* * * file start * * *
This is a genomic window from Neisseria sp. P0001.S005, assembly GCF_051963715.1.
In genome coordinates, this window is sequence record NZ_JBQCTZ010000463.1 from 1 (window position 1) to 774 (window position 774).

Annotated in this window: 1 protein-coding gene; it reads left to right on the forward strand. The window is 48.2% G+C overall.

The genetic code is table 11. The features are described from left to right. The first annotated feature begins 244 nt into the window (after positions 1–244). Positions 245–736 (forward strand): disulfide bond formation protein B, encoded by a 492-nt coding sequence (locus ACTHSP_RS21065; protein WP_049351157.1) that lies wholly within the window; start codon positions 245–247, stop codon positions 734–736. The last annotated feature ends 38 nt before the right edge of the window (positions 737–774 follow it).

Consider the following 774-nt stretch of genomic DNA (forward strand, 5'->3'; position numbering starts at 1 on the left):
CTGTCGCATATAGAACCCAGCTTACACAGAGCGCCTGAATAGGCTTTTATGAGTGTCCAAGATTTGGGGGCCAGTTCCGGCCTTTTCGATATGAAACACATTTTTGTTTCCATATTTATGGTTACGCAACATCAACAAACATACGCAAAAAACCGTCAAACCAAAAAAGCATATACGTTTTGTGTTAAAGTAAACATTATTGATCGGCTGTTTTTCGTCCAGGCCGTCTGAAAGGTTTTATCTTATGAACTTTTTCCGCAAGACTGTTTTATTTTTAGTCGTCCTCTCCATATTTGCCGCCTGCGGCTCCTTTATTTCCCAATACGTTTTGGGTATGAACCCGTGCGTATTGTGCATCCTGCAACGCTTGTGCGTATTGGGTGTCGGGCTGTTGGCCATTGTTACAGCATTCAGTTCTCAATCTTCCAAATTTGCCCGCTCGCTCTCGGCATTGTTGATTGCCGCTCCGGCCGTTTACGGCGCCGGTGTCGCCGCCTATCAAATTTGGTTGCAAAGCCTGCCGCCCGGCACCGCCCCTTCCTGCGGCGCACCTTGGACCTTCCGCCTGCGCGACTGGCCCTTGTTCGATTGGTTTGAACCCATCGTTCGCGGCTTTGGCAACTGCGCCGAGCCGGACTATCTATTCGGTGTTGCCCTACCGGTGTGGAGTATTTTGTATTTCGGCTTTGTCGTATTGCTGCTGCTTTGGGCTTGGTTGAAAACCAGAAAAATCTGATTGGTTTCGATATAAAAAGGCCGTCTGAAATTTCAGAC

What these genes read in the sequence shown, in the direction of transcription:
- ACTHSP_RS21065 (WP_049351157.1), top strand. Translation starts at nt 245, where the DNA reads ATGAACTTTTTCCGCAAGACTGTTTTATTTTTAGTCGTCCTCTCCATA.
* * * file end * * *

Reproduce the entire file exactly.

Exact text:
This is a genomic window from Neisseria sp. P0001.S005, assembly GCF_051963715.1.
In genome coordinates, this window is sequence record NZ_JBQCTZ010000463.1 from 1 (window position 1) to 774 (window position 774).

Annotated in this window: 1 protein-coding gene; it reads left to right on the forward strand. The window is 48.2% G+C overall.

The genetic code is table 11. The features are described from left to right. The first annotated feature begins 244 nt into the window (after positions 1–244). Positions 245–736 (forward strand): disulfide bond formation protein B, encoded by a 492-nt coding sequence (locus ACTHSP_RS21065; protein WP_049351157.1) that lies wholly within the window; start codon positions 245–247, stop codon positions 734–736. The last annotated feature ends 38 nt before the right edge of the window (positions 737–774 follow it).

Consider the following 774-nt stretch of genomic DNA (forward strand, 5'->3'; position numbering starts at 1 on the left):
CTGTCGCATATAGAACCCAGCTTACACAGAGCGCCTGAATAGGCTTTTATGAGTGTCCAAGATTTGGGGGCCAGTTCCGGCCTTTTCGATATGAAACACATTTTTGTTTCCATATTTATGGTTACGCAACATCAACAAACATACGCAAAAAACCGTCAAACCAAAAAAGCATATACGTTTTGTGTTAAAGTAAACATTATTGATCGGCTGTTTTTCGTCCAGGCCGTCTGAAAGGTTTTATCTTATGAACTTTTTCCGCAAGACTGTTTTATTTTTAGTCGTCCTCTCCATATTTGCCGCCTGCGGCTCCTTTATTTCCCAATACGTTTTGGGTATGAACCCGTGCGTATTGTGCATCCTGCAACGCTTGTGCGTATTGGGTGTCGGGCTGTTGGCCATTGTTACAGCATTCAGTTCTCAATCTTCCAAATTTGCCCGCTCGCTCTCGGCATTGTTGATTGCCGCTCCGGCCGTTTACGGCGCCGGTGTCGCCGCCTATCAAATTTGGTTGCAAAGCCTGCCGCCCGGCACCGCCCCTTCCTGCGGCGCACCTTGGACCTTCCGCCTGCGCGACTGGCCCTTGTTCGATTGGTTTGAACCCATCGTTCGCGGCTTTGGCAACTGCGCCGAGCCGGACTATCTATTCGGTGTTGCCCTACCGGTGTGGAGTATTTTGTATTTCGGCTTTGTCGTATTGCTGCTGCTTTGGGCTTGGTTGAAAACCAGAAAAATCTGATTGGTTTCGATATAAAAAGGCCGTCTGAAATTTCAGAC

What these genes read in the sequence shown, in the direction of transcription:
- ACTHSP_RS21065 (WP_049351157.1), top strand. Translation starts at nt 245, where the DNA reads ATGAACTTTTTCCGCAAGACTGTTTTATTTTTAGTCGTCCTCTCCATA.